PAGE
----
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Friday, November 14, 2014

Austria, The Islamic Extremist Hotspot Of Europe?

Links: A. Radical Islam in Austria is Growing
           B. Austria's Radical Islam Problem
           C. Austria Threatened by Islamic Aggression

(If you haven't taken the time to read the links, please stop now and do so.  I have a terrible habit of writing on and on, and I probably lose a good number of readers who have other things to do.  I am focusing on providing links to relevant bits of information so I don't feel the need to add another paragraph.)

Austria is one of the most beautiful countries in the world.  The Austrian people are tremendously industrious; Austria is one of those places where manual labor (artisans) is considered admirable employment.  In fact, Austrians have much more admiration for the glass worker, or carpenter, or skilled brick worker, than they do for a stock broker.  For centuries the Austrians ruled a large percentage of the known world.  In fact, the Austrian Empire (actually, the Austro-Hungarian Empire) was still with us as late as 1918.  I realize for many young people, Austria is just a tiny, mountainous place populated with a handful of Germans (ouch!), but the history of Austria truly is magnificent.  My close Austrian friend, Marco Scherer informs me that grade schools in Austria no longer teach Austrian history with a sense of pride.  As it probably is in most European countries, young people in Austria are taught to be proud of their inclusion in a greater European community, the EU.  Not counting Liechtenstein, Luxembourg, Andorra and San Marino, Austria has Europe's smallest military.  Austria, with a long tradition of prolific naval victories (Lepanto, Lissa, etc.), no longer has a navy (we have President Woodrow Wilson to thank for that alteration of geography).  Well, at least in Europe, people don't have the inconvenience of border crossing checkpoints anymore.  But is that a positive or negative development?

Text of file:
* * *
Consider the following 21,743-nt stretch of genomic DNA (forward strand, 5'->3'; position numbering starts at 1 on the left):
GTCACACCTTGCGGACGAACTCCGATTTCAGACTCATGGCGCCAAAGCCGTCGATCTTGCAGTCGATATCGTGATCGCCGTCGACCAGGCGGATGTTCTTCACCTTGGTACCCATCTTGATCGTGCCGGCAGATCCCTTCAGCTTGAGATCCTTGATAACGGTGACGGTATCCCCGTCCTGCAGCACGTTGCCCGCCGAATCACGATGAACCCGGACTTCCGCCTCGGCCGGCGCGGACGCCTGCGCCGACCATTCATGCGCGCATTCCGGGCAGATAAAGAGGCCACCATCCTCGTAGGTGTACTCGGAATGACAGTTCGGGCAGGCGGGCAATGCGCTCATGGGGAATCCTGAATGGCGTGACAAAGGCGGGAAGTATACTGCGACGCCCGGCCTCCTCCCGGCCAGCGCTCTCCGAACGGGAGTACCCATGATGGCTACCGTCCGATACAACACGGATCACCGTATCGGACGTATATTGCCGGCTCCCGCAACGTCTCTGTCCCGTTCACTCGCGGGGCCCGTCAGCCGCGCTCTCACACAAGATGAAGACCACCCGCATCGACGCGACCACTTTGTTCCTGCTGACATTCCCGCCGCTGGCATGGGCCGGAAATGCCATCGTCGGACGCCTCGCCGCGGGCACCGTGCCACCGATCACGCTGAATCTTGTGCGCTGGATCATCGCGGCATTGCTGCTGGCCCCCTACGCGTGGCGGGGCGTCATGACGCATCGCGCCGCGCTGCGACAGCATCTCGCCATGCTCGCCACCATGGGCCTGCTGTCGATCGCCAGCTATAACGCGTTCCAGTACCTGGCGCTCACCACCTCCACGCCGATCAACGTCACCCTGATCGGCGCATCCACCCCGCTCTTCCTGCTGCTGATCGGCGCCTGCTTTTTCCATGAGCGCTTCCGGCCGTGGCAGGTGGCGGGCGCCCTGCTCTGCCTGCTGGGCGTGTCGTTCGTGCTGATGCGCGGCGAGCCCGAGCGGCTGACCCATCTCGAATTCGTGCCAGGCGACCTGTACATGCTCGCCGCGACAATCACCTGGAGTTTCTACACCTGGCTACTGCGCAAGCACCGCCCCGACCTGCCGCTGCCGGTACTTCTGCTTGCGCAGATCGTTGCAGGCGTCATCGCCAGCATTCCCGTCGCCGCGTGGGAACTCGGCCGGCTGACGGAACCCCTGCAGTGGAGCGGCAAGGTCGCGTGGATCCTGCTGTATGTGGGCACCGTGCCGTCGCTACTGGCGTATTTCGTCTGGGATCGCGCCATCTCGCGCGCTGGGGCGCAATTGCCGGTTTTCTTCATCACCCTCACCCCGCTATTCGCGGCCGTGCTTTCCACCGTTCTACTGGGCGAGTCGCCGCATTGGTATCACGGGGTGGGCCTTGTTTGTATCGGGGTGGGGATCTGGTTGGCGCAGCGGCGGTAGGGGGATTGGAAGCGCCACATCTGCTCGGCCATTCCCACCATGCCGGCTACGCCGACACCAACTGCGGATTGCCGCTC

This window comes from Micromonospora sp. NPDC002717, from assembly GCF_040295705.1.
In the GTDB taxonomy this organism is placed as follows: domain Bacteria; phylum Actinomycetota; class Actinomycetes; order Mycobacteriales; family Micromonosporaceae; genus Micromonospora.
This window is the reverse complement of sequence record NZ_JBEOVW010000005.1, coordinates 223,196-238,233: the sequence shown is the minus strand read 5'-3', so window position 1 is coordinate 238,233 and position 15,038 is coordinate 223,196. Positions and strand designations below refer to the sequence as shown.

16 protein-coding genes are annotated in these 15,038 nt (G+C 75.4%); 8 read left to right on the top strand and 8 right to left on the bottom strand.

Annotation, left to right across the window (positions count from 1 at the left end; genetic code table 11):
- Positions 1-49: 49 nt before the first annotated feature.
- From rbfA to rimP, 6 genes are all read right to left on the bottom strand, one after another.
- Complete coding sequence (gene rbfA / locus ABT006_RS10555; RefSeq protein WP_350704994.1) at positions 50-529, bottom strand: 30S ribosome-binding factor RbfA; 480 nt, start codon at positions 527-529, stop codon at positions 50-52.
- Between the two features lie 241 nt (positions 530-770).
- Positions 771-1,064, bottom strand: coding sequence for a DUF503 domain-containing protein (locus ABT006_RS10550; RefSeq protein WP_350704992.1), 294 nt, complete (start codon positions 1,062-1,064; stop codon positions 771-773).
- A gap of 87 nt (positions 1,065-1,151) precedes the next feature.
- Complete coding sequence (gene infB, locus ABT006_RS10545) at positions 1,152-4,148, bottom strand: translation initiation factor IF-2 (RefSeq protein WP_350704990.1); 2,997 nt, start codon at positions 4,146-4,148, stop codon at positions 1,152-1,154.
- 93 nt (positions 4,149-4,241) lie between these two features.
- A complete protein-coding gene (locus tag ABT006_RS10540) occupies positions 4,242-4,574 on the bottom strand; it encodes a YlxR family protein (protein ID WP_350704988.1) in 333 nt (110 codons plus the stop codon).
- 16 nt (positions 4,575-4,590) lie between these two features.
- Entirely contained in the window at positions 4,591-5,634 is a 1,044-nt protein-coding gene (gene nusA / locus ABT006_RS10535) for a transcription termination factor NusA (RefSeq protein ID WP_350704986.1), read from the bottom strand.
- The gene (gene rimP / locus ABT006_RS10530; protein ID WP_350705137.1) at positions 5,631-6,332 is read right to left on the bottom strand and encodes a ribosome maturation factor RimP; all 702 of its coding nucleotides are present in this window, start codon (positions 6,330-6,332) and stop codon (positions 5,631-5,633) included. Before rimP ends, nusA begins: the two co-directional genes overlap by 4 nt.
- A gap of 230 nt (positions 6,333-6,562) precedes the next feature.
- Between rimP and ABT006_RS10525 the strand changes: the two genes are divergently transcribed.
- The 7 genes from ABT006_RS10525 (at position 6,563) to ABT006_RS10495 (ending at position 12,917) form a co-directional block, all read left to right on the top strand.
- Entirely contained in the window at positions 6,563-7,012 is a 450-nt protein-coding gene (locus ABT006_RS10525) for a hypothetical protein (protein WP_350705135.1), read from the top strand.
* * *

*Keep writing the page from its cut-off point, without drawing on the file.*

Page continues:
In 1938, Nazi Germany invaded Austria.  The invasion was timed perfectly, to interfere with a planned referendum on Austrian autonomy.  Obviously Hitler was concerned about the outcome of the referendum, otherwise why not let the vote take place and be welcomed as liberators?  Well, the Nazi propaganda machine went into overdrive, producing reams of film showing the Viennese waving little Nazi flags and saluting hysterically as Hitler's motorcade sped by.  Then the Nazis produced their own "plebiscite": those in favor of reunification with Germany accounted for over ninety percent of the votes cast.  The truth is, the majority of Austrians did not support Hitler.  But World War One had left Austrians believing that it was best to keep a low profile, and just "go with the flow".  Millions of Austrian young men were drafted into the German Army, and died fighting for Hitler's psychotic vision.  The Austrian Empire was dismembered following the First World War, and Austria was treated as a belligerent following the Second.  The Austrian people have become as anti-war as you can imagine, and with good cause.  Since the end of World War Two, Austria has strived to be a diplomatic leader in the cause of peace around the globe.  Austria has also welcomed refugees from all over, and Austrian politicians have strongly supported the idea of a European government.  The heir to the Austrian throne, Otto Von Habsburg, even served a term as a member of the European Parliament.  The bottom line is: Austrians didn't want to piss anybody off.  Peace was better for everyone, as Austria demonstrated by quickly recovering from the ravages of war to become one of the wealthiest countries in the world.  Austria's immigration policy mirrored the generous and accepting nature of the Austrian people.  Before long, Vienna was home to not one, but three large mosques.